From the Publisher
“Captures the charm—and violence—of the Chesapeake Bay’s only indispensable tributary. . . . Doubly welcome, for its own considerable virtues and for filling in so many of the blanks in our knowledge of a river that plays a far larger role in this part of the country than most of us realize. . . . Brubaker’s meticulous and loving description of the river should do much to heighten our appreciation of this secret treasure. . . . [U]niversity-press publishing at its absolute best.”
—Jonathan Yardley, Washington Post Book World
“Down the Susquehanna to the Chesapeake is a first rate history and environmental saga. Brubaker not only captures the sweep of eons of time; he also zeroes in on tiny details which must have taken endless time to find and put together.”
—Gerald S. Lestz, Strasburg Weekly News
“Enhanced with more than 70 maps and illustrations, Down The Susquehanna To The Chesapeake is a fascinating, well written, highly recommended treatise and would serve as an admirable model to writing about and exploring the histories of other major American rivers.”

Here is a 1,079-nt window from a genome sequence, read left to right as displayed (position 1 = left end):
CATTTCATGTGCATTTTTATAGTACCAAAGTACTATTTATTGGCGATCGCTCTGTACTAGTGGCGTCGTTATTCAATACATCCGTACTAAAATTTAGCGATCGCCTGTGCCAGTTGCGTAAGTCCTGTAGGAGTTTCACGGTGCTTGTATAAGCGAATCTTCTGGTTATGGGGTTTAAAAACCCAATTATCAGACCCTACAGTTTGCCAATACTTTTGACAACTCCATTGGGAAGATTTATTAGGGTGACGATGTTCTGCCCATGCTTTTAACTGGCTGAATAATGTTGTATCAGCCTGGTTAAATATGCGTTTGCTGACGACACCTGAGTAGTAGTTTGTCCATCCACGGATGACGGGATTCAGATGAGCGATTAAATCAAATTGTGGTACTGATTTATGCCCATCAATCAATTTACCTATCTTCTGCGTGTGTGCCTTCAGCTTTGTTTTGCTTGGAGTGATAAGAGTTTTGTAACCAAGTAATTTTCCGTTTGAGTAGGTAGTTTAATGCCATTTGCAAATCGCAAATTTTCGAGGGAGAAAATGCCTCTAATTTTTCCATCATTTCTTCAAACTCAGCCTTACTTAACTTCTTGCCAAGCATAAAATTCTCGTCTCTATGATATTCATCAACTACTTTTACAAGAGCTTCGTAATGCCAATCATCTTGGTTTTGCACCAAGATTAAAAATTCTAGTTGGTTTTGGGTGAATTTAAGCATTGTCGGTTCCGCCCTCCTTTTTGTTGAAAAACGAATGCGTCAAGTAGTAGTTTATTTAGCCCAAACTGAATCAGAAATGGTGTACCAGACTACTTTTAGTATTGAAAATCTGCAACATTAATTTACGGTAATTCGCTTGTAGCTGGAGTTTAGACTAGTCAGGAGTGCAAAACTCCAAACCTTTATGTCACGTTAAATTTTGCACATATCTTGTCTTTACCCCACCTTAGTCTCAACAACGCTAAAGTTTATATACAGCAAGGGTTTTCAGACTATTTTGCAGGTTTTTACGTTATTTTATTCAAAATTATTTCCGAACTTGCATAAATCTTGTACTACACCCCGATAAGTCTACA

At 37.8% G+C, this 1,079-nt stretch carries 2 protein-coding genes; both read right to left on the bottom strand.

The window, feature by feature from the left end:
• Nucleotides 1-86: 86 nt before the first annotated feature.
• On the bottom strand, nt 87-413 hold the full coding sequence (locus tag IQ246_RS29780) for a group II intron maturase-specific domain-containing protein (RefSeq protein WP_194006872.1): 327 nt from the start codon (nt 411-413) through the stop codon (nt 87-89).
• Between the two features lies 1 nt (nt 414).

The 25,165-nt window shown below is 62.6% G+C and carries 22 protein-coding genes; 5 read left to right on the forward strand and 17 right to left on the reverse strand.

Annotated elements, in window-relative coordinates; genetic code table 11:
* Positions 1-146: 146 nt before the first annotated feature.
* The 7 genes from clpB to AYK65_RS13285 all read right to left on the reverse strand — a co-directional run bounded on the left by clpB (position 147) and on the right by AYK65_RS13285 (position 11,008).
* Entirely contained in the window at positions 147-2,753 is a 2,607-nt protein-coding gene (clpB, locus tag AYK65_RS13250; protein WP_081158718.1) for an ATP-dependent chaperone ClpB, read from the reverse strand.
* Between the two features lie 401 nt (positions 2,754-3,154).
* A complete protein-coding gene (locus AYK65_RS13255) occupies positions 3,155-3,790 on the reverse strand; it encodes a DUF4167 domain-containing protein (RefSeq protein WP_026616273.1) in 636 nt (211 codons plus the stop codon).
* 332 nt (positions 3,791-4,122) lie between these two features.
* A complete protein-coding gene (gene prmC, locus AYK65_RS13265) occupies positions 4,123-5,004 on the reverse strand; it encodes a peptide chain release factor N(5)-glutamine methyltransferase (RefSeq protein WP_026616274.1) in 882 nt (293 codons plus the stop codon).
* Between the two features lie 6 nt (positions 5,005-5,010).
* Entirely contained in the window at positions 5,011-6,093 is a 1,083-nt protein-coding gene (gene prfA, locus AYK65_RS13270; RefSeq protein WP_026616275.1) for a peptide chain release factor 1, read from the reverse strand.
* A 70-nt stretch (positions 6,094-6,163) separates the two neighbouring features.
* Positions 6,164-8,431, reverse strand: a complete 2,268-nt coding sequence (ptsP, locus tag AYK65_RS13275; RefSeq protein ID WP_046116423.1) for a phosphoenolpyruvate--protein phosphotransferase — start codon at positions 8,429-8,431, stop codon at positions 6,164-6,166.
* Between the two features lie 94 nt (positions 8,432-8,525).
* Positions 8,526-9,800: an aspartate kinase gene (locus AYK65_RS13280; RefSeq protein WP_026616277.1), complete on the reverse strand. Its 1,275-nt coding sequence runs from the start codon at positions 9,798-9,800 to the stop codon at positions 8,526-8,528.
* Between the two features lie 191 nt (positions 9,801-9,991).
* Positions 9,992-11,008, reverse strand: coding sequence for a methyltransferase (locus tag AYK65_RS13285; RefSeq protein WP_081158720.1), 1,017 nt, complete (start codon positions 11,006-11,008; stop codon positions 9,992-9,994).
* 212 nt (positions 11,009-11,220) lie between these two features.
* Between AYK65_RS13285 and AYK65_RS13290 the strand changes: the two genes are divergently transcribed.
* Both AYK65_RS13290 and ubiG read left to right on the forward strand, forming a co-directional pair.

—Midwest Book Review
“If you have time this summer for only one nonfiction book, this is to beat a drum for Down the Susquehanna to the Chesapeake. . . . Jack Brubaker is superbly informed.”
—James H. Bready, Baltimore Sun
“Jack Brubaker, editorial page editor and a columnist for the Lancaster New Era, may have written the ultimate book about the Susquehanna River. Down the Susquehanna to the Chesapeake, published by Penn State University Press, is a paean to the largest river on the East Coast.”